Fresh air, sun, blue skies, and trees – nature has always held a special place in our hearts. There’s something magical about the outdoors, and according to some studies, it can have a profound impact on our well-being. Being outdoors in nature can be healing and beneficial for the body and mind. In this article, we will explore five ways being outdoors can improve your health and well-being.

Lowers Blood Pressure and Reduces Stress

Did you know that spending time outdoors and simply looking at trees can lower your blood pressure and reduce the stress-related hormones cortisol and adrenaline? A study conducted by the University of Michigan found that walking in nature for just 20 minutes can lower cortisol levels, a hormone that contributes to stress. Spending time in nature allows us to disconnect from the demands of everyday life and recharge our batteries.

Improves Mood

It’s no secret that nature simply makes us happy. Researchers have found that anxiety and depression notably decrease after spending time outdoors. A study published in Scientific Reports found that people who spent time in nature experienced a significant increase in their well-being. Being outdoors can help improve your mood, increase your happiness, and provide a sense of peace and tranquillity.

Improves Focus

Do you have difficulty focusing or controlling impulses? Spending time in nature can help. Studies show that both adults and children who have difficulties focusing are better able to concentrate after being in nature. The natural world allows our brains to take a break from all that drains us.

Helps Us Heal Quicker

Illness can be painful, which can increase stress and slow healing. However, researchers have discovered that people who spend time outdoors recover quicker. A study conducted by the University of Pittsburgh found that patients who spent time outdoors after surgery required less pain medication and had shorter hospital stays.

Helps Us Stay Active

Being outdoors can encourage us to move more. Whether going for a hike, playing sports, or simply taking a walk, being outdoors can help us be more active. Physical activity is crucial for our overall health and well-being, and being outdoors provides the perfect setting to get moving.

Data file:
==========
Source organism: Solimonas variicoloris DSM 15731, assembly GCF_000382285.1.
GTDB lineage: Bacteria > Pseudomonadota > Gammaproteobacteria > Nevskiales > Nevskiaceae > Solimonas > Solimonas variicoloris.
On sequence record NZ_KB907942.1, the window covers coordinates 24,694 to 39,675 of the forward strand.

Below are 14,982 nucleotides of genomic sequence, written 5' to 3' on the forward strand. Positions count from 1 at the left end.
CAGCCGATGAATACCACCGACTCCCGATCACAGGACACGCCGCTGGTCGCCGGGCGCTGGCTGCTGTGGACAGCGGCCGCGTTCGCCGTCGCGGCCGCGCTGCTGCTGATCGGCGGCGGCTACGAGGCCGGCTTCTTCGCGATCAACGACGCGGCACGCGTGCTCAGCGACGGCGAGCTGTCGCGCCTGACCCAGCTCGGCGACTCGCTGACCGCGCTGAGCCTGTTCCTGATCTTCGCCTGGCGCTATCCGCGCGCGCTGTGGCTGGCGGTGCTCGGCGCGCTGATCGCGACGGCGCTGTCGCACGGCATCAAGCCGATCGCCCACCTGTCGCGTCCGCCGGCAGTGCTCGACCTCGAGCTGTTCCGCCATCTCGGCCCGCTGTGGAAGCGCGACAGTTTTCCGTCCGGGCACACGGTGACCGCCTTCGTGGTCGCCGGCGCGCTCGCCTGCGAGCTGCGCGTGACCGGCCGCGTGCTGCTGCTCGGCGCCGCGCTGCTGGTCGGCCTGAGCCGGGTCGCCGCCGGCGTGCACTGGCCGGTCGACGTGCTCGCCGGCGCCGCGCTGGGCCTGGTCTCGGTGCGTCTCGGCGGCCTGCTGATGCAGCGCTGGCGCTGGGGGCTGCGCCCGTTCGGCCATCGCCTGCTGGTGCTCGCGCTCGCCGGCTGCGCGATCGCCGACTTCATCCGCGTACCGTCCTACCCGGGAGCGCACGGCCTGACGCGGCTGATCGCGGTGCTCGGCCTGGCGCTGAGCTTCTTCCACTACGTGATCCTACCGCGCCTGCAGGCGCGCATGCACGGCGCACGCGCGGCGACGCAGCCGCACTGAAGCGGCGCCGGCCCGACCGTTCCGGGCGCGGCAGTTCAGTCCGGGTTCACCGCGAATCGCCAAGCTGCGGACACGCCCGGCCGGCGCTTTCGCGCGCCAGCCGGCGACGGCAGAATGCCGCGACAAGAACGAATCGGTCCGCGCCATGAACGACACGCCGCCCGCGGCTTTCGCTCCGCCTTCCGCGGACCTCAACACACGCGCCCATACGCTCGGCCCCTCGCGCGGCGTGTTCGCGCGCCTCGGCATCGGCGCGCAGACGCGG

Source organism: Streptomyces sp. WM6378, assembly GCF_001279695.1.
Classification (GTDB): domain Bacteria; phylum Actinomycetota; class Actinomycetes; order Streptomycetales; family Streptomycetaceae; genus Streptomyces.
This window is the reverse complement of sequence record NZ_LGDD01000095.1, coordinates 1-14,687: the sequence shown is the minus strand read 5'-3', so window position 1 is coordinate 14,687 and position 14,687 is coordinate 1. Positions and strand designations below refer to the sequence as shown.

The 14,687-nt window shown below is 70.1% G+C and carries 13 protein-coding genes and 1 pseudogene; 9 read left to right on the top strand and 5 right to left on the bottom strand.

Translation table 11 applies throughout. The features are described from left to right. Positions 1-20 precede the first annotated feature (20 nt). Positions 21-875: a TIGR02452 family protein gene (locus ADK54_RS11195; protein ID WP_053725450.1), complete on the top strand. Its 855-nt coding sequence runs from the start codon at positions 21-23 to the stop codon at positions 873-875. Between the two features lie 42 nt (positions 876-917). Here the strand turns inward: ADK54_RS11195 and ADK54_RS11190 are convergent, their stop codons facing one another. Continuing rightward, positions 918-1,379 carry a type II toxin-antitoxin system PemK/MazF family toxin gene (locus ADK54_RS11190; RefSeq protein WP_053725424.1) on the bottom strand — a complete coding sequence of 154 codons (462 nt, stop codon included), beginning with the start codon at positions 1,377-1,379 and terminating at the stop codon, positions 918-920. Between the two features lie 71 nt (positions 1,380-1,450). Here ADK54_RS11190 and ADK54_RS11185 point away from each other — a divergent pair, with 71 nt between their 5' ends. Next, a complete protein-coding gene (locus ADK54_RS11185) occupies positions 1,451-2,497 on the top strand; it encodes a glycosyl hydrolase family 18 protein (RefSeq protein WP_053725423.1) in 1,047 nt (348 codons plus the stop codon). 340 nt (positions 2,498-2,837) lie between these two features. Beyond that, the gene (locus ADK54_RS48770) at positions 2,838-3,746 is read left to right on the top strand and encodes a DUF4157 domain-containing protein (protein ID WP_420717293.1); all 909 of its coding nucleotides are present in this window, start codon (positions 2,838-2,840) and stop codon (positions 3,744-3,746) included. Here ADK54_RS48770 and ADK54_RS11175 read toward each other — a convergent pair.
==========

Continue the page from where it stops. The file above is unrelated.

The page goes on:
Nature is a powerful force that can boost our well-being and health in countless ways. Whether it’s by lowering our blood pressure, lifting our mood, sharpening our focus, speeding up our recovery, or getting us moving, spending time outdoors has endless benefits. So, the next time you feel stressed or overwhelmed, step outside, take a deep breath, and enjoy the healing powers of nature.


1. Hunter, M. R., Gillespie, B. W., & Chen, S. Y.-P. (2019). Urban Nature Experiences Reduce Stress in the Context of Daily Life Based on Salivary Biomarkers. Frontiers in Psychology, 10, 722. doi: 10.3389/fpsyg.2019.00722.

2.  White, M.P., Alcock, I., Grellier, J. et al. (2019). Spending at least 120 minutes a week in nature is associated with good health and wellbeing. Scientific Reports, 9, 7730. doi: 10.1038/s41598-019-44097-3.

3.  Collado, S., & Staats, H. (2016). Contact with Nature and Children’s Restorative Experiences: An Eye to the Future. Frontiers in Psychology, 7, 1885. doi: 10.3389/fpsyg.2016.01885.

4.  Walch, J. M., Rabin, B. S., Day, R., Williams, J. N., Choi, K., & Kang, J. D. (2005). The effect of sunlight on postoperative analgesic medication use: a prospective study of patients undergoing spinal surgery. Psychosomatic Medicine, 67(1), 156-163. doi: 10.1097/01.psy.0000149258.42508.70. PMID: 15673638.

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